How weird is it all? Green has gone back and watched some play-off games he struggled in. But here, he was the toast of the town.
"This one was different," Green said. "We had that. We should have won that game."
And now there are other concerns as well as winning. Green and wife Miranda are expecting their first child Sept. 30, a son named Easton Ace Green. If that doesn't sound like a future first-rounder in about the 2038, then his nickname of "Easy," does . . .
The Bengals added veteran safety Jimmy Wilson to the derby that decides who'll back up starters George Iloka and Shawn Williams.
Wilson, who turns 30 Saturday, is clearly the veteran of a bunch consisting of seventh-rounder Clayton Fejedelem, sophomore Derron Smith, and Floyd Raven, an undrafted rookie last year who was cut in preseason.
The 5-11, 193-pound Wilson has five career interceptions and three sacks in 78 games. A year after the Dolphins took Wilson in the 2011 NFL Draft in the seventh round out of Montana, current Bengals secondary coach Kevin Coyle became Miami's defensive coordinator and from 2012-2014 Wilson made 20 starts for him that included a career-high 13 in 2014.
Then last year Wilson moved in free agency to San Diego, where he played in 13 games, with six starts and had 44 tackles, one interception, one sack and one fumble recovery. He signed with Kansas City back in April, but was released May 3 ...
On Tuesday head coach Marvin Lewis vowed that WILL linebacker and defensive captain Vontaze Burfict would play very little this preseason in order not to risk injury. He wasn't kidding. On Thursday the Bengals placed Burfict on the non-football injury list, which means he reported with an injury he suffered outside of team activities.
It's believed not to be a serious injury or one that has upset the Bengals' plans since Burfict's NFL suspension takes him out of the first three games of the regular season ...
Thursday was another chance for head strength and conditioning coach Chip Morton to marvel at the off-season work of cornerback Adam Jones. Jones, two months shy of 33, showed up with just 4.2 percent body fat.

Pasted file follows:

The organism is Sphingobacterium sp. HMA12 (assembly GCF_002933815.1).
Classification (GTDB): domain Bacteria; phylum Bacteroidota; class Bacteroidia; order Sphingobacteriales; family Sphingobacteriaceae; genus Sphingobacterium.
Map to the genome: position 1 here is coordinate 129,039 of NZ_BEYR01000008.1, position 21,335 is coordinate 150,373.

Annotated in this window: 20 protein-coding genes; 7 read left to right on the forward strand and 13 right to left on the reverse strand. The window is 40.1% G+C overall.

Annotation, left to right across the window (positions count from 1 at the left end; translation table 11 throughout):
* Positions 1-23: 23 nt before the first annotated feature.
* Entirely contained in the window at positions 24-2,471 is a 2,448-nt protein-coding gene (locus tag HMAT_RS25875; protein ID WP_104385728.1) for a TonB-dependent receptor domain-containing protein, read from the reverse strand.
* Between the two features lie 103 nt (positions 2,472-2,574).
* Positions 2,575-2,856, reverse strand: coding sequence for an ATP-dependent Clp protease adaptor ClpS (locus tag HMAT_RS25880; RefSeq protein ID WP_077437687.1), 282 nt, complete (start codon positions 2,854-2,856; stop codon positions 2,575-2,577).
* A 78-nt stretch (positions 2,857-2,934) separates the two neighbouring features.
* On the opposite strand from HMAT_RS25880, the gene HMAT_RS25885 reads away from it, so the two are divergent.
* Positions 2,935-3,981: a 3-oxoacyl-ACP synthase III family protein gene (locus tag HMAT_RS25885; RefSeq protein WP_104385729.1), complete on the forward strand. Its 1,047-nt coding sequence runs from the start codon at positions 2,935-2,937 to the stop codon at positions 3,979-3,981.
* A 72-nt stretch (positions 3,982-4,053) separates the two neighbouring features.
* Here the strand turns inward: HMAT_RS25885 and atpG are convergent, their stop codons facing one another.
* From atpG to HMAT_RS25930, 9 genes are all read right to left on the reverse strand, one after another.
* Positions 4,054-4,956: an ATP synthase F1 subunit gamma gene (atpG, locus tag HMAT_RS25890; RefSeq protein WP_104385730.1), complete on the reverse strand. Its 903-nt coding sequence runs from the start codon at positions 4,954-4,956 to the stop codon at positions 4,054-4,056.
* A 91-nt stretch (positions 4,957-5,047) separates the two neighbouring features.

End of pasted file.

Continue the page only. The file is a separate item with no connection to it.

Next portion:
"He's a lean guy anyway, but that's amazing. He's really figured out how to stay in great shape," Morton said . . .
Special teams coordinator Darrin Simmons, who lost 30 pounds himself this offseason, stopped by to chat with Jones at his locker but it's so early in the year that not even Jones was prepared to lobby for more punt returns.
Jones, an All-Pro returner two years ago who had huge returns last season in the come-back win over Seattle and the 16 unanswered points in the Wild Card game against Pittsburgh, says he doesn't have to catch a punt in the preseason to be ready to catch one in the Sept. 11 opener at the Jets.
But he knows sophomore wide receiver Mario Alford is going to back there a ton in the preseason in the competition to find Jones' backup.
"Darrin is going to put him back there a lot," said Jones, who has given Alford simple advice. "Catch it and run right away." . . .
A pair of first-rounders who haven't played very much because of injuries, right tackle Cedric Ogbuehi from the 2015 draft and slot cornerback Darqueze Dennard from 2014, are ready to prove they belong in the starting lineup.
Dennard, who has said he's here to win a starting job as well as the slot, dropped some weight after ballooning to 212 following shoulder surgery.
"I really don't think I had the chance that I really can show guys what I can do," Dennard said. "The little chances I did have to play on Sundays I think I showed glimpses of what I could do when I did have opportunities to make plays. It's definitely something I can do just by being consistent, being healthy. That's the main part. Just to have the opportunity to go out there and play." . . .
Cincinnati Bengals host Pre-Training Camp media luncheon at Paul Brown Stadium.